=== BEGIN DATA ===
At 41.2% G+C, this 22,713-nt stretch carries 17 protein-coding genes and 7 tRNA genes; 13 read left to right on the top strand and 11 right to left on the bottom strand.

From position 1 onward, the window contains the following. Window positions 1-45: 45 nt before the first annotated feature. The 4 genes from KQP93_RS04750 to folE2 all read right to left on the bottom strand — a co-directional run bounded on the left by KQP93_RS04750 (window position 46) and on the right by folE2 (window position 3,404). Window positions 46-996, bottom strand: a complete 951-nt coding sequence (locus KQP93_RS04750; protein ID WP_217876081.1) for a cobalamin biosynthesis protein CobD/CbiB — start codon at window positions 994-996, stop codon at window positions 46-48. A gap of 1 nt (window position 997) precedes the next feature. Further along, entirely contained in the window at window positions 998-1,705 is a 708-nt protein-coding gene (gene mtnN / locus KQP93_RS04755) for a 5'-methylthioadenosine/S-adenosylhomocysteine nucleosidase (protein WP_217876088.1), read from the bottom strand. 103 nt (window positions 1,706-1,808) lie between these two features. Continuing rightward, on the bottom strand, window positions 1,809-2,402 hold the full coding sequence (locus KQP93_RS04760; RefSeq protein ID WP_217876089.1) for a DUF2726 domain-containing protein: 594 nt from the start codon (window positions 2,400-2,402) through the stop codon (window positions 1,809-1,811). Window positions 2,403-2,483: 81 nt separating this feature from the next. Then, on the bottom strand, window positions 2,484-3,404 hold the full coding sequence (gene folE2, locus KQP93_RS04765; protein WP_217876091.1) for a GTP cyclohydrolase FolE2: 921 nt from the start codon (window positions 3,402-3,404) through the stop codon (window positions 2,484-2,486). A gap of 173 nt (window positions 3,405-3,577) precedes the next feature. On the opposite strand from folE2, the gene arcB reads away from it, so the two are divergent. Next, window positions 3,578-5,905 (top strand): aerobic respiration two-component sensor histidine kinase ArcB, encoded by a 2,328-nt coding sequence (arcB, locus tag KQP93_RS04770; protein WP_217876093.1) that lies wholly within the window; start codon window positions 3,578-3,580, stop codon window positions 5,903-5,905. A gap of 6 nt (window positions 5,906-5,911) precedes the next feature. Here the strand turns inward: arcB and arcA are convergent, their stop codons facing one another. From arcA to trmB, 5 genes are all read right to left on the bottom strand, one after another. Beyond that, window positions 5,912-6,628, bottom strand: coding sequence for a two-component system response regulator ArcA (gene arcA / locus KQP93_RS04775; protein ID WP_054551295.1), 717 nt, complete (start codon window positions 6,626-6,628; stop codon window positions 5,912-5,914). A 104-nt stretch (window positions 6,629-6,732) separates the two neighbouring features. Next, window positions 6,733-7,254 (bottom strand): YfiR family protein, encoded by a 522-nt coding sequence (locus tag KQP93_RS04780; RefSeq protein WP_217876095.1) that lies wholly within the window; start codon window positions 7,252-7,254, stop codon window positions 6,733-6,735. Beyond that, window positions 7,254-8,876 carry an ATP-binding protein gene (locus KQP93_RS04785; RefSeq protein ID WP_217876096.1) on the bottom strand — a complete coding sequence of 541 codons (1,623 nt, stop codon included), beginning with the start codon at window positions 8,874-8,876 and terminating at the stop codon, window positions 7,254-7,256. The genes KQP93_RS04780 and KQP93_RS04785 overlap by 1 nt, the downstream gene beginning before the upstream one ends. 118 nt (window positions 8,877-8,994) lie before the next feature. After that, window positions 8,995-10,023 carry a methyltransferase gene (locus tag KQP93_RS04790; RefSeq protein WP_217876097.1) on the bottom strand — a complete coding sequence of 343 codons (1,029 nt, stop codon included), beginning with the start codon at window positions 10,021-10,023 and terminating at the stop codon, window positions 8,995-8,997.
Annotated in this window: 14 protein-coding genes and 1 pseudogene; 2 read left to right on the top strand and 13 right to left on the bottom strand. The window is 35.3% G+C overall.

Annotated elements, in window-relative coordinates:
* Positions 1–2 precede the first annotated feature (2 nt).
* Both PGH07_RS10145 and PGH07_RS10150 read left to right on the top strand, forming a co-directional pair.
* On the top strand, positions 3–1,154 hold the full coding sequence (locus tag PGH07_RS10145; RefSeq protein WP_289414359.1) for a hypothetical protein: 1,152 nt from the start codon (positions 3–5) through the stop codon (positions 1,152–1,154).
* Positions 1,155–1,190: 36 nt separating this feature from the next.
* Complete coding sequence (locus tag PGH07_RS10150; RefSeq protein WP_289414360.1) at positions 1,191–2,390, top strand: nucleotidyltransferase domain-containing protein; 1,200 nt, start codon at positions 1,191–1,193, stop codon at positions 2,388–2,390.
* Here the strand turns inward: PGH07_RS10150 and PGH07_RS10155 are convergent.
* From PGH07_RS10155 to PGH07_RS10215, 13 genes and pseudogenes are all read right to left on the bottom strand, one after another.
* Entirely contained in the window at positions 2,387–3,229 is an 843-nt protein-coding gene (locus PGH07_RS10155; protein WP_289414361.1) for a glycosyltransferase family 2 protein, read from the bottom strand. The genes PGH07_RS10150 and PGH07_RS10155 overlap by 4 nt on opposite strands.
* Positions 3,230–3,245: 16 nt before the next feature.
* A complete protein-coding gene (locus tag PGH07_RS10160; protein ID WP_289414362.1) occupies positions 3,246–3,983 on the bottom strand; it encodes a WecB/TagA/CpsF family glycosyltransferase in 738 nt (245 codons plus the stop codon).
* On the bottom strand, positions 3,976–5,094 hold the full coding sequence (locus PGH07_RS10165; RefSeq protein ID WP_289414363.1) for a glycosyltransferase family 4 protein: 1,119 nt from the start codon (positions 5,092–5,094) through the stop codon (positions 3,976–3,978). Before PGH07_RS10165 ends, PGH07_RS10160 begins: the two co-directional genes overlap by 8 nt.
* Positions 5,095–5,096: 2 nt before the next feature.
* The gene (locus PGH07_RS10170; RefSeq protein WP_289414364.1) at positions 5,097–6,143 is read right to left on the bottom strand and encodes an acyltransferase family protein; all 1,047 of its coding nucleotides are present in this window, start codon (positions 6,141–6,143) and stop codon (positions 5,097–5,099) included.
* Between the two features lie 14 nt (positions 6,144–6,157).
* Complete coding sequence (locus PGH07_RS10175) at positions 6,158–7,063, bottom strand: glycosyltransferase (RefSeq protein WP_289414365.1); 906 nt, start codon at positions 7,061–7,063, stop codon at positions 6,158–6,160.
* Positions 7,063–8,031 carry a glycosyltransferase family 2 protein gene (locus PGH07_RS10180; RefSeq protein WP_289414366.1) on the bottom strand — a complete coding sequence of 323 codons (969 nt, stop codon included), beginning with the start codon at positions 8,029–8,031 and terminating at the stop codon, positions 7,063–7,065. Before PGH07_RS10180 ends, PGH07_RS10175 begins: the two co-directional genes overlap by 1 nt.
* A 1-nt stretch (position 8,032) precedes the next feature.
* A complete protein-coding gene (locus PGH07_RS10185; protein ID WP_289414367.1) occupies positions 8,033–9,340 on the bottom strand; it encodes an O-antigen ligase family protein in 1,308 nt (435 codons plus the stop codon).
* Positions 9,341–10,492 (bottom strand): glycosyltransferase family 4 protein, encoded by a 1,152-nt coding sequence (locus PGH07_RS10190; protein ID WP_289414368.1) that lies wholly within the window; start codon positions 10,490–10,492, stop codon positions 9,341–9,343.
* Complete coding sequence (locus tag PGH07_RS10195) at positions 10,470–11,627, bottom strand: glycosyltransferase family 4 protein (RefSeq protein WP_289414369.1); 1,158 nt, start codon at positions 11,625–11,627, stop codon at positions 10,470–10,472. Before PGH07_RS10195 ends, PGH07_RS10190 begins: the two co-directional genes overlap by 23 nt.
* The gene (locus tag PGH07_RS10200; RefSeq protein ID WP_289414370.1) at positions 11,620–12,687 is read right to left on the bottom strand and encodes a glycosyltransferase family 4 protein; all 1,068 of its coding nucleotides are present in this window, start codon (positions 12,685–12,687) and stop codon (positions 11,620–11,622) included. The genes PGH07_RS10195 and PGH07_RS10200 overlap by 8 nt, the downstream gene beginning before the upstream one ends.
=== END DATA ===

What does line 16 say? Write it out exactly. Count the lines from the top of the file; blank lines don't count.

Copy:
* Positions 5,095–5,096: 2 nt before the next feature.